If you want economic growth, you will support the building of new energy plants across the state, and encourage co ops so that one less monopoly burdens us with their high costs. No one guarantees the coal industry a profit. This is a free market, you know, that thing you all crow about so often as justification for gutting regulations? Yeah, that.

Feel free to disclose exactly how much campaign support Big Coal™ and Big Energy™ has so generously gifted you. Then we can talk about something I call bias.

Will Durant July 29, 2014 at 7:21 pm

The railroads have a vested interest in the utilities not converting to natural gas as well. Can’t find current numbers but in 2006 coal accounted for 42% of US railroad freight tonnage.

Posner July 29, 2014 at 10:29 am

Oh come on. At least TRY to be accurate.

“the effective ban they place on coal-based power” – an excellent straw man. It’s blatantly false–the proposed regulation does nothing of the sort. The proposed regulation places a limit (individualized by state) on the amount of carbon pollution from large industrial sources (including, but not exclusively, power plants). The regulation leaves it ENTIRELY up to the states how to achieve that goal.

“our state still relies on coal for 33% of our electricity production” – Good statistic. Estimates of the power generation portfolio under the new proposed regulation project that coal will still make up 30% of that portfolio EVEN UNDER THE NEW RULE. In other words, Georgia would effectively have to reduce coal generation by 3%. Or, because the rule is entirely flexible, Georgia could increase energy efficiency by 3% and leave the coal generation exactly where it is.

“it is reckless to reduce reliance on coal, our most abundant and affordable fuel source” – In fact, the biggest threat to coal in the U.S. is natural gas, which is both “more abundant” and “affordable” than coal. Not incidentally, this is causing a massive increase in the amount of coal the U.S. is exporting (See, e.g., http://online.wsj.com/news/articles/SB10001424052702303563304579447582374789164). There is a reason almost nobody is building new coal plants–it’s cheaper to build (and run) natural gas plants.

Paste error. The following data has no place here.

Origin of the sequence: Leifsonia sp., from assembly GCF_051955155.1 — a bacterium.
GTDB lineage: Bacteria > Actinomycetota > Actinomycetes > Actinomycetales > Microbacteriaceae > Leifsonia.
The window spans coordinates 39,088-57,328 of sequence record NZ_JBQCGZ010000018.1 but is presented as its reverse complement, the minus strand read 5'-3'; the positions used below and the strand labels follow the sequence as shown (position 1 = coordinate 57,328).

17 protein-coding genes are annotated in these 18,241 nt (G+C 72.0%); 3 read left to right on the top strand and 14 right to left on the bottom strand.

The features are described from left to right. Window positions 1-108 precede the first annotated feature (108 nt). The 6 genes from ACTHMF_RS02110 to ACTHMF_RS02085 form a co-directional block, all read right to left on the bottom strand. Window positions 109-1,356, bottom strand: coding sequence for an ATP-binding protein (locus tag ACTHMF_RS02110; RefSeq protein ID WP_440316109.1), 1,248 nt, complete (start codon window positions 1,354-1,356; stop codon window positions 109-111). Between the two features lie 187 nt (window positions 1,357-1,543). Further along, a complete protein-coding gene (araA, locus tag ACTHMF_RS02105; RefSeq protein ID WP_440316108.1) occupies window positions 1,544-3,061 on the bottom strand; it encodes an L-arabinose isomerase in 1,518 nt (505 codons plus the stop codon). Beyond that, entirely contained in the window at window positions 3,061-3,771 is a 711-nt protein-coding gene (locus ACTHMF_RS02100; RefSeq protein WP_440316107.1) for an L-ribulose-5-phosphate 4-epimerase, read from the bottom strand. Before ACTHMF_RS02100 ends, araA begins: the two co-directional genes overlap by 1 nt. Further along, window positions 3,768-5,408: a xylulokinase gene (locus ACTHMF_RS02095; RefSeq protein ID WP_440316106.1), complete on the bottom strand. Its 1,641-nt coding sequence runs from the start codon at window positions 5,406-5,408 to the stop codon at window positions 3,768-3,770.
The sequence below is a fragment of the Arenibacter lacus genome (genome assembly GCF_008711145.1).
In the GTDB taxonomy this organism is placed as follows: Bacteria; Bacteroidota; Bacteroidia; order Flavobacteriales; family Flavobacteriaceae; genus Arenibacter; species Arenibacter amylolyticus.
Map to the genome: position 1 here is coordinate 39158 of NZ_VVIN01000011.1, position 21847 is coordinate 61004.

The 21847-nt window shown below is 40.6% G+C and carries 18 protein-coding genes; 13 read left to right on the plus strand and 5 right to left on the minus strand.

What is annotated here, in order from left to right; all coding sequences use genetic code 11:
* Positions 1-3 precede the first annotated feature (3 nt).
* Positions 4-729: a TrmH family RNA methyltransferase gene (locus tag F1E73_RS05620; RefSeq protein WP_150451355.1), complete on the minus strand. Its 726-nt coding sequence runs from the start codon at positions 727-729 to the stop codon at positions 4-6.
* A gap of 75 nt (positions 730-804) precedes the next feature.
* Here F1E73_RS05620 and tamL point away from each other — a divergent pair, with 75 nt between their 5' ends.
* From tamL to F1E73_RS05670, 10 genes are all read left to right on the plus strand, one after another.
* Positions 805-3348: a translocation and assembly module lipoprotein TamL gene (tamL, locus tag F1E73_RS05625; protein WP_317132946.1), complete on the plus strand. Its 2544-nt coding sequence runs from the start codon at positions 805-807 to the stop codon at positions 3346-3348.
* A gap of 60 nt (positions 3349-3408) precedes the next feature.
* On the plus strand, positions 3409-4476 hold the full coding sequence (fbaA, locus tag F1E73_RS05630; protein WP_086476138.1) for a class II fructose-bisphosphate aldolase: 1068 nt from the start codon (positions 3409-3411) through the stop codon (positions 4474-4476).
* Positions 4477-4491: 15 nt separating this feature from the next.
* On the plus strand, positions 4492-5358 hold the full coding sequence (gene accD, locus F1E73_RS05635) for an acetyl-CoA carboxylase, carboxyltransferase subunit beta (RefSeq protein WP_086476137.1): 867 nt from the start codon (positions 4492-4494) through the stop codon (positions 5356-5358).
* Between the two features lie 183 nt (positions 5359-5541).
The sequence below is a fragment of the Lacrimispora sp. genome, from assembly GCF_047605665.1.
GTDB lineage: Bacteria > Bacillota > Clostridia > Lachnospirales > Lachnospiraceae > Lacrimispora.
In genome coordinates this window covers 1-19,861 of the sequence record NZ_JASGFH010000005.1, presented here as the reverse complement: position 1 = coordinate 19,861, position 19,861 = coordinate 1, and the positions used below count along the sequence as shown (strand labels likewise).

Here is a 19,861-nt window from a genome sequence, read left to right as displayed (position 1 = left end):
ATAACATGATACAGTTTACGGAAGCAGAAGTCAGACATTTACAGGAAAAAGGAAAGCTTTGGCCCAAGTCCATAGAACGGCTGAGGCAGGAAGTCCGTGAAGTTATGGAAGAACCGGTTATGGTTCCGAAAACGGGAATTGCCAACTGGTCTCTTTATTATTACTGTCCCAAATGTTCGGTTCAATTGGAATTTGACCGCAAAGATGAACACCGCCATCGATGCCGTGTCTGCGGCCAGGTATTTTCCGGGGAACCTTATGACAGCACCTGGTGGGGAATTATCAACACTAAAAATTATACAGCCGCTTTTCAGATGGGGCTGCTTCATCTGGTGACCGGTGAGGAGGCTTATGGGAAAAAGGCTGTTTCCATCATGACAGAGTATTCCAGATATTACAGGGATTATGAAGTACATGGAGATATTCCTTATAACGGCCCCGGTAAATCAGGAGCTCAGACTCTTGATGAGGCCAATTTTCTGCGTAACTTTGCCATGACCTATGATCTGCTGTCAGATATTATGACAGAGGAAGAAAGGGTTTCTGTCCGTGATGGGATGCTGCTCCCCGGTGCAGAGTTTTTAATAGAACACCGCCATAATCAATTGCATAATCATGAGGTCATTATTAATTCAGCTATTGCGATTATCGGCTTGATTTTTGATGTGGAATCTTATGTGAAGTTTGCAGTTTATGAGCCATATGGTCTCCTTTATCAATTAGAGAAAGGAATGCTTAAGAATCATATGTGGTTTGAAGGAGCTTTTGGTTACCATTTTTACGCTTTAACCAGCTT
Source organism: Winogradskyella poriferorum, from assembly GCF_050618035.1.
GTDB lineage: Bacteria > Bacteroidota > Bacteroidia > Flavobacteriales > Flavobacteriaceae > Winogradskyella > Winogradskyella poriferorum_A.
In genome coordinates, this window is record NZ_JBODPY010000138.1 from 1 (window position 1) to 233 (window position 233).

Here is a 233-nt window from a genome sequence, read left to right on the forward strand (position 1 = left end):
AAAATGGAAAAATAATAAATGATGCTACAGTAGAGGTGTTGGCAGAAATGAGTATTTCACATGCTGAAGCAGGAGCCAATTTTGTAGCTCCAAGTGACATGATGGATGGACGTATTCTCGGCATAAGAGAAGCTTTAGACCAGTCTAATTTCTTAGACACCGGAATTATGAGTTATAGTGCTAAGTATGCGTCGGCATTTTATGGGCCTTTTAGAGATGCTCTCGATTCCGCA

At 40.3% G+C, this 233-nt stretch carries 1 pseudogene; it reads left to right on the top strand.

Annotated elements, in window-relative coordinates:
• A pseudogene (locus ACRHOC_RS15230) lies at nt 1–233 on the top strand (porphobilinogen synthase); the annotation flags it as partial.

Further, you are fortunate enough to live underneath Georgia Power, who is actively diversifying their energy portfolio. Not sure if you’ve heard, but they are opening two new nuclear reactors (or, as you would say “relying on less [sic] fuel sources i[n] a grave threat to our grid security”). Luckily, these two new reactors are scheduled to come online almost exactly when the new EPA regulations are scheduled to kick in.

“I entreat EPA to revise their proposed carbon standards, and develop a new approach that embraces all available forms of energy” – Really? I mean, did you put zero thought into this? Pray tell, what “new approach” will embrace “all available forms of energy” better than the current approach, which is entirely agnostic to the forms of energy used.

Next time, lets try to use facts to make our argument. It’s much more persuasive.

zedsmith July 29, 2014 at 11:12 am

I wonder how many coal-burning power plants there are in John’s Creek.

benevolus July 29, 2014 at 11:47 am

Maybe with all that extra money we get from “economic growth” we can pay for the extra hospital visits, heart attacks, bronchitis, asthma, and lost work days.

Instead of being so focused on making Georgia good for business, I wish the focus was more about being for the citizens. Good for business is part of that but not the beginning and end.

Dave Bearse July 29, 2014 at 10:37 pm

No doubt consumers will continue to pre-pay for construction of Plant Vogtle because completion of construction has been delayed, while industry continues its free ride.

Industry got the tax free electricity it wanted.

Why not take the savings in interest due to pre-payment, and give that to industry too? We’re number one for business, and near the bottom of the barrel by most measures of quality of life.

George Chidi July 29, 2014 at 6:09 pm

Rep. Riley is one of Nathan Deal’s floor leaders. It’s not that Georgia Power handed her a letter and asked her to put her name on it. They handed it to Deal’s policy folks, who handed it to Riley, who published it.

Or, perhaps more delicately, she attended an ALEC-sponsored conference after which she said she would be available to take dictation. At least the language appears to be more-or-less original.

Do we need to even say that it’s also full of error?

Dave Bearse July 29, 2014 at 10:31 pm

There’s a history of industry complaining about the cost of energy-related regulations that turn out to be a crock. Anyone notice the recent significant motor vehicle price increase when new fleet mileage regulations were made effective a few years ago? Neither did I.

“Although we are continuously developing our renewable and alternative energy sources, our state still relies on coal for 33% of our electricity production. It is through coal that we are able to keep our electricity grids reliable and our rates affordable.”

Sorry, Lynne, given that the state relied on coal for over 60% of its energy production only a few years ago, rates should have already increased significantly.

saltycracker July 30, 2014 at 7:57 am

Is the EPA reg talked about here have any connection to the billions Goldman Sachs and friends have put into getting ready for trading carbon credits ? This might be more about mining U.S. $$$ than clean coal, for a good cause of course. China, India and developing nations will be grateful, as will the financial oligarchs.

Harry July 30, 2014 at 9:07 am

The sun and wind are not as cheap as people have been led to believe
http://www.businessinsider.com/free-exchange-sun-wind-and-drain-2014-7